Thinking Like a Samaritan
January 20, 2016
“But a Samaritan, as he journeyed, came to where he was; and when he saw him, he had compassion, and went to him and bound up his wounds, pouring on oil and wine; then he set him on his own beast and brought him to an inn, and took care of him. And the next day he took out two denarii and gave them to the innkeeper, saying, ‘Take care of him; and whatever more you spend, I will repay you when I come back.” (Luke 10:33-35, RSV)
Although he has been gone from our midst for almost 50 years, the words and ideals of Dr. Martin Luther King, Jr. still inspire us to reach for his dreams. Many of his famous quotes such as his “I have a dream” speech from the 1963 march on Washington are well known, but his writings and speeches contain less well known statements that are worthy of our consideration. One quote with which I was unfamiliar until recently refers to Jesus’ parable of the Good Samaritan. He said, “The first question which the priest and the Levite asked was: ‘If I stop to help this man, what will happen to me?’ But… the good Samaritan reversed the question: ‘If I do not stop to help this man, what will happen to him?’”
We are biologically hard wired to think of ourselves, of what will benefit us, but Jesus challenges us to think equally of what will benefit our neighbor. “Love your neighbor as yourself,” Jesus entreats. By the standards of the world, the actions of the Good Samaritan weren’t smart. He took time from his journey. It cost him substantial money to put the victim up at the inn and pay the innkeeper. It exposed him to the risk of robbers. But the priorities of God’s Kingdom aren’t those of the world. If the Samaritan doesn’t stop, the nameless victim likely will die. That’s the answer to the Samaritan’s question and the motivation for his actions. And so he did the right thing; he expressed through his actions his love for his neighbor.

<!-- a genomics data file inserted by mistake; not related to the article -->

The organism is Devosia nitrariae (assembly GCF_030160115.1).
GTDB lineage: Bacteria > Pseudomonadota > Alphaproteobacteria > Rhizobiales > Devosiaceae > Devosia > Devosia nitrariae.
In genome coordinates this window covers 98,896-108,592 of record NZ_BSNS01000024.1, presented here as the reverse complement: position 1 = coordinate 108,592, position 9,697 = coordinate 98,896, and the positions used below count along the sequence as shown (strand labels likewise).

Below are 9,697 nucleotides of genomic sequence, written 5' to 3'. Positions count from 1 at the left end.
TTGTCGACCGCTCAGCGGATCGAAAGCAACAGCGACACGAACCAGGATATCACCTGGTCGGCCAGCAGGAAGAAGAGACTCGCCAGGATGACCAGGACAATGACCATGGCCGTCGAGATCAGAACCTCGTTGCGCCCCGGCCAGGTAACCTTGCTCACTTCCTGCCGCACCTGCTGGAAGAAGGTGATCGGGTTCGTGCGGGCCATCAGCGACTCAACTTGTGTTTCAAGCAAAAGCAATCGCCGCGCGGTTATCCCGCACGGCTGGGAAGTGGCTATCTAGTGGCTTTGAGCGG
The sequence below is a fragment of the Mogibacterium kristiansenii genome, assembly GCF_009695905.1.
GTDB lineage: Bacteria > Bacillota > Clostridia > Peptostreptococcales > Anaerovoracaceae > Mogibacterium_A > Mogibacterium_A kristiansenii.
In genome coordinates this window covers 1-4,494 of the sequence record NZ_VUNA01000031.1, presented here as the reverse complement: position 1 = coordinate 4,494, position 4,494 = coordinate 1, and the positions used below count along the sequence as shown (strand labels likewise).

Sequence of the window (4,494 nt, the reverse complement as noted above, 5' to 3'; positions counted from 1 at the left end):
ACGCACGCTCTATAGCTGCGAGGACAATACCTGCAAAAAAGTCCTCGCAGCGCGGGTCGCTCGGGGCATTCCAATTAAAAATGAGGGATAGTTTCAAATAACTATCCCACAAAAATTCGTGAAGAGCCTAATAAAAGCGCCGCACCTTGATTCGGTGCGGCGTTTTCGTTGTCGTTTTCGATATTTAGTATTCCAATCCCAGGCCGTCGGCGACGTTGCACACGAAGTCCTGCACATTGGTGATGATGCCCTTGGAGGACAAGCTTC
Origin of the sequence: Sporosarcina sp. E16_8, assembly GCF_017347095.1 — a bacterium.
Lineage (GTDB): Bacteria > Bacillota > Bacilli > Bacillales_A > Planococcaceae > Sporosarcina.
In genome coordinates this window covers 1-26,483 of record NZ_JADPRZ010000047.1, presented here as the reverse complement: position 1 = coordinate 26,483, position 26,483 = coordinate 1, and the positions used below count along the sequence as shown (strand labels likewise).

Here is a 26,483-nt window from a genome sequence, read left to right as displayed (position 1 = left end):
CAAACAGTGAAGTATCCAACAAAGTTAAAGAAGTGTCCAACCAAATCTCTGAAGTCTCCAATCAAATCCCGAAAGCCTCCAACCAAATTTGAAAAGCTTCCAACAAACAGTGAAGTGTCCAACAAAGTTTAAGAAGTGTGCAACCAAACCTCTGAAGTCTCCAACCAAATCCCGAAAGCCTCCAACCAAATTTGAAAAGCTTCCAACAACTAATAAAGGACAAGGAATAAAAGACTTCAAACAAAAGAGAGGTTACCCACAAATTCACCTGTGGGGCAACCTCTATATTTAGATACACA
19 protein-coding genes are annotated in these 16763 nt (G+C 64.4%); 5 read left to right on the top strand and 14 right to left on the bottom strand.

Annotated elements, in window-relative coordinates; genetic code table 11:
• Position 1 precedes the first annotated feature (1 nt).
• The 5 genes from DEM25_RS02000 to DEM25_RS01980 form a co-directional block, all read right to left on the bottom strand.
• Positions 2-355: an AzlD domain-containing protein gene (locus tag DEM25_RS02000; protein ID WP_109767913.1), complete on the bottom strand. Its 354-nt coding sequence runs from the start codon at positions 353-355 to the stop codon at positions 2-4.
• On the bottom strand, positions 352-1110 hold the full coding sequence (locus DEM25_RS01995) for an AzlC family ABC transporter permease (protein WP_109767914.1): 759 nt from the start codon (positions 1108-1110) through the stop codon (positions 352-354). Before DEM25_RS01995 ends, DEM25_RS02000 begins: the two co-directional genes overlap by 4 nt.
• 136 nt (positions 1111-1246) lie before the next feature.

In American society today, there is a strong emphasis on “taking care of number one” by thinking of ourselves first or thinking only of ourselves or our families or our friends or those who are like us. Like Jesus, King challenges us to think like a Samaritan and look at the consequences of our action or inaction for the other one, the one who is helpless, victimized, oppressed. This week as we remember Martin Luther King, let us honor him by accepting the challenge to live as he did, doing the right thing even if it does not benefit us. Another King quote:“The time is always right to do what is right.” The time is now.
Prayer: God of mercy and compassion, let us share the attitude and the heart of the Samaritan and let us love our neighbor just as we love ourselves. In the name of the one who told the story, Jesus. Amen.